It took me a long time to learn how to read very long, very detailed books. It took me a long time to develop the level of discipline involved in completing a book that runs to 1,000 pages. But it can be done. There is a way to do this. And my goal is to show my students how to tackle reading challenges both large and small. You can, in fact, train yourself for this. I want to show them how.
“Big Book Initiative”
I have begun what I am calling my “Big Book Initiative” designed to encourage my students to tackle works of literature (fiction & non-fiction) which are a minimum of 500 pages in length. The purpose of this initiative is to help young people develop the confidence necessary to take on any subject they feel in their gut they should be tackling.
When I was in grade school I knew I wanted to read Count Leo Tolstoy’s “War and Peace.” I couldn’t say why exactly, but the book beckoned from my parents’ shelves. For years this desire remained in the back of my mind and finally, as an adult, I took the plunge and completed it. I believe that the benefit of having done so is that nearly any book I pick up now seems, by comparison, a relatively simple affair.
I believe that when students challenge themselves and then meet those challenges, they become empowered in all avenues of their lives. I am not saying that reading a 500 or 1,000 page book is going to give you the confidence to become a deep sea diver or climb a 20,000 foot mountain, but what it can do is show you that you have a discipline, drive and reserve of dedication and energy which will serve you well in life. It can also show you that you are “smarter” and more intellectually capable than you ever imagined.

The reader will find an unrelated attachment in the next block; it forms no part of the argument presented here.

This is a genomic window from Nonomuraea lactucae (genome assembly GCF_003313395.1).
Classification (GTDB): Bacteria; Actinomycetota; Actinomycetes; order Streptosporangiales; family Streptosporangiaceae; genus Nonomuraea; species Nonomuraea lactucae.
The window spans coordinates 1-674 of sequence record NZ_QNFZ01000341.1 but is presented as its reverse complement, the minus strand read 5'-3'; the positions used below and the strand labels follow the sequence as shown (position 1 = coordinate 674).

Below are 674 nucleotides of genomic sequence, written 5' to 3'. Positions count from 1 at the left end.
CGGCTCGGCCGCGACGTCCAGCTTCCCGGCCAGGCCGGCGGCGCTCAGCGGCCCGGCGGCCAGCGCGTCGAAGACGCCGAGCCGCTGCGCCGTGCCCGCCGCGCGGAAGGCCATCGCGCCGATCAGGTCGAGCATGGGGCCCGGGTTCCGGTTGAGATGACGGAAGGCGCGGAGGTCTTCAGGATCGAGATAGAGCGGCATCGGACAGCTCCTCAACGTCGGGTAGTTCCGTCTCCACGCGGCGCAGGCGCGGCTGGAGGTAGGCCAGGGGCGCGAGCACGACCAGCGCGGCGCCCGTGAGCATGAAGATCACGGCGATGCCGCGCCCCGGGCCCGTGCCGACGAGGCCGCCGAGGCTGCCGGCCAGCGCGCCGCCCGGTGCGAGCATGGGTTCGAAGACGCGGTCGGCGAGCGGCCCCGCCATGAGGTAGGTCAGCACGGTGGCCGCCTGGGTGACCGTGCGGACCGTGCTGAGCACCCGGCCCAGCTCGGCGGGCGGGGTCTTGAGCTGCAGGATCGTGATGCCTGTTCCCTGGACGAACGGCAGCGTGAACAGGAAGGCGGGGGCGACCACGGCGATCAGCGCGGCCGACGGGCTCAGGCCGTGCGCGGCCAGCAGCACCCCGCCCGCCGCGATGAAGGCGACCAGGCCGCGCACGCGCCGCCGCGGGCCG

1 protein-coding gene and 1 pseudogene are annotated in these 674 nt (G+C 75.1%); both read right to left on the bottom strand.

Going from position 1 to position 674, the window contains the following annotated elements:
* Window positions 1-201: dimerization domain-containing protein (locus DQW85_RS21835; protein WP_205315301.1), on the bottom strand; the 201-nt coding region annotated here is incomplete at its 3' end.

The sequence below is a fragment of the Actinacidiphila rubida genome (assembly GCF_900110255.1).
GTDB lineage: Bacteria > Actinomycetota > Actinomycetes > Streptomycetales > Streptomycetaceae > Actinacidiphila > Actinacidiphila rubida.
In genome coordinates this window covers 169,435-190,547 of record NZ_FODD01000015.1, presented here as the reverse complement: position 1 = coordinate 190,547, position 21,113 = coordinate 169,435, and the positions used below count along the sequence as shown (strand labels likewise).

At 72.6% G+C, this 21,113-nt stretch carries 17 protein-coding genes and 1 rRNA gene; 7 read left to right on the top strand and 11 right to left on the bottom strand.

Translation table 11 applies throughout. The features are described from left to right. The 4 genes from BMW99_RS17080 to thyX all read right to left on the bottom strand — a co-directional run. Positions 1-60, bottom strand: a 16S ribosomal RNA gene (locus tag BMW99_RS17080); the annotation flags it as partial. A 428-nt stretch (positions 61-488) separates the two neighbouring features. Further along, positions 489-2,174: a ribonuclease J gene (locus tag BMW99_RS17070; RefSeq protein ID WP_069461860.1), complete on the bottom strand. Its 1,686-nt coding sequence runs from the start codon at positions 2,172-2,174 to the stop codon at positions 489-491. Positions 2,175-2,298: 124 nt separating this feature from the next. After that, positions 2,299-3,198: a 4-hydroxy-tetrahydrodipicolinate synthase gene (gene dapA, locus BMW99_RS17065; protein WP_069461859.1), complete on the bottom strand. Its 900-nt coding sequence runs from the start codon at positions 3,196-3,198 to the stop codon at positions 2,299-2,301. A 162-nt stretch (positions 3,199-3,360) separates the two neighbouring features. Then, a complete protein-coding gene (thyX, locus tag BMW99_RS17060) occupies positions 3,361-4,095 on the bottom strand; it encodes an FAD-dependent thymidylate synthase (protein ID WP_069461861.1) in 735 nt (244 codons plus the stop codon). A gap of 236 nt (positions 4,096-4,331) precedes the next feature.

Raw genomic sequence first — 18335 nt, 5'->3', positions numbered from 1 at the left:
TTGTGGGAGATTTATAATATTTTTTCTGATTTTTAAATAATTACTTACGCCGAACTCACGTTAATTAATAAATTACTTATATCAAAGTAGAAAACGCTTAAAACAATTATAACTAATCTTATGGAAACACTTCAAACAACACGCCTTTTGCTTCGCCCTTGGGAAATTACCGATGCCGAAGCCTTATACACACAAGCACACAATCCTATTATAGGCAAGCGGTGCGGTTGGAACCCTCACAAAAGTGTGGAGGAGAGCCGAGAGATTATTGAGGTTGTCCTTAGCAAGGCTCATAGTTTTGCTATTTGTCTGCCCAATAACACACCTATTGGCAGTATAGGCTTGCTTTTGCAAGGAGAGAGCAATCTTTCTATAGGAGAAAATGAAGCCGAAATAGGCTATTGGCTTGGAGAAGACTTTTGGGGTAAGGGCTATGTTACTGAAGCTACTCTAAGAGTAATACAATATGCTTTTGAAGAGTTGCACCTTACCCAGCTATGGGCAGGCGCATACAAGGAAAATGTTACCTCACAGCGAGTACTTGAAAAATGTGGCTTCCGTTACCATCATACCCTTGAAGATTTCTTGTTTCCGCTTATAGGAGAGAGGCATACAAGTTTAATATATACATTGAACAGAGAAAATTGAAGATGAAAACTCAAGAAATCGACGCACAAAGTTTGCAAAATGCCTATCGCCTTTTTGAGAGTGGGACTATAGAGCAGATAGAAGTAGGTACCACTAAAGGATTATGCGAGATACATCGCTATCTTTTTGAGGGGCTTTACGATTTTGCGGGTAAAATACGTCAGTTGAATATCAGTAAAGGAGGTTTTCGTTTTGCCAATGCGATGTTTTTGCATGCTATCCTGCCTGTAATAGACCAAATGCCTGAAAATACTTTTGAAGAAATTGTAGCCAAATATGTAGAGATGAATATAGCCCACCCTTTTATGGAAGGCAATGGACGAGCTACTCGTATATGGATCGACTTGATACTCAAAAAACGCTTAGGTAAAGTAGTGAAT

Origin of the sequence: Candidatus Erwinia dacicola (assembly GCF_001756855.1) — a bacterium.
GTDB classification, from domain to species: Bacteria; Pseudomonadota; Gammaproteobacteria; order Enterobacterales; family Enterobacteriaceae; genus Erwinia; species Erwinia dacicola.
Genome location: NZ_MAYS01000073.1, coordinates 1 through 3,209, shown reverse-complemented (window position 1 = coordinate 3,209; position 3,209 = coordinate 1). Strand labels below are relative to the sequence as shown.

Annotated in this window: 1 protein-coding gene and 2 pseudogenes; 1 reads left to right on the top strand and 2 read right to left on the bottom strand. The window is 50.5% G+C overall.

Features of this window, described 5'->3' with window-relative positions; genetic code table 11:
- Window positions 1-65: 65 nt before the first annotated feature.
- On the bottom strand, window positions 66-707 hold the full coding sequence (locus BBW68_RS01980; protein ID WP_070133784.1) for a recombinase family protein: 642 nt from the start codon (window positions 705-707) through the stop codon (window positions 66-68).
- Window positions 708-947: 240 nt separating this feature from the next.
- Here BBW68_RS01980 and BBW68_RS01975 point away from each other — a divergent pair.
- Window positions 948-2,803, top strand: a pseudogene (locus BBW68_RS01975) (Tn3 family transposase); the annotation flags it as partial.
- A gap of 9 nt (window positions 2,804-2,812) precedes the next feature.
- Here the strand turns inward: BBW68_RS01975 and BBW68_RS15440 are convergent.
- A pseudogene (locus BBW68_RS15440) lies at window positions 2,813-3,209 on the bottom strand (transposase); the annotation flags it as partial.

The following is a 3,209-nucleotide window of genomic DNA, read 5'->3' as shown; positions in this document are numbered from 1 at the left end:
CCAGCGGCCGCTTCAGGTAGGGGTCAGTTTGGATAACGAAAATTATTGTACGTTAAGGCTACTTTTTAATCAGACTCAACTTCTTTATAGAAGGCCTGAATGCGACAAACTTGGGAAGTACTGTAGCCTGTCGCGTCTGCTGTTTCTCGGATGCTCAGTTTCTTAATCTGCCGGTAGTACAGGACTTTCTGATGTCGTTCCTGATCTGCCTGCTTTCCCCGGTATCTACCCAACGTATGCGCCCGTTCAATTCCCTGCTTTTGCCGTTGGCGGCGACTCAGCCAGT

But there is more. We live in a time in which distractions are manifold. Often what purports to be informative, engaging and even “good for the mind” is paltry and a waste of time. It is easy to become caught up in gossip rather than ideas and to become distracted by the play of events without learning how to gauge their causes. Learning to read demanding, mature and intellectually challenging literature does in fact help us to develop not only a deeper understanding of the human condition; it also enables us to develop our analytical minds as well as our perceptive capacities which we can then turn towards society, community or any other endeavour of our choice.
I am proud to report that a student of mine recently read the entirety of War and Peace with me. This was an exciting project for both of us which produced some highly engaging discussions. I should also add that she is just 14 years old, proving, I think, that age -nearly any age- need not be an encumbrance to undertaking ambitious work. In this spirit, another student of mine who is 13 is now mulling over such reading options as Tolstoy’s “Anna Karenina”, Vikram Seth’s “A Suitable Boy,” Marguerite Young’s “Miss Macintosh, My Darling” and George Eliot’s “Middlemarch,” to mention but 4 possibilities.
Anyone who is interested in undertaking a “Big Book Initiative” with me is welcome; I would be delighted to have you. I also am happy and available to recommend books geared toward your specific field of interest.
–Jeremy Nathan Marks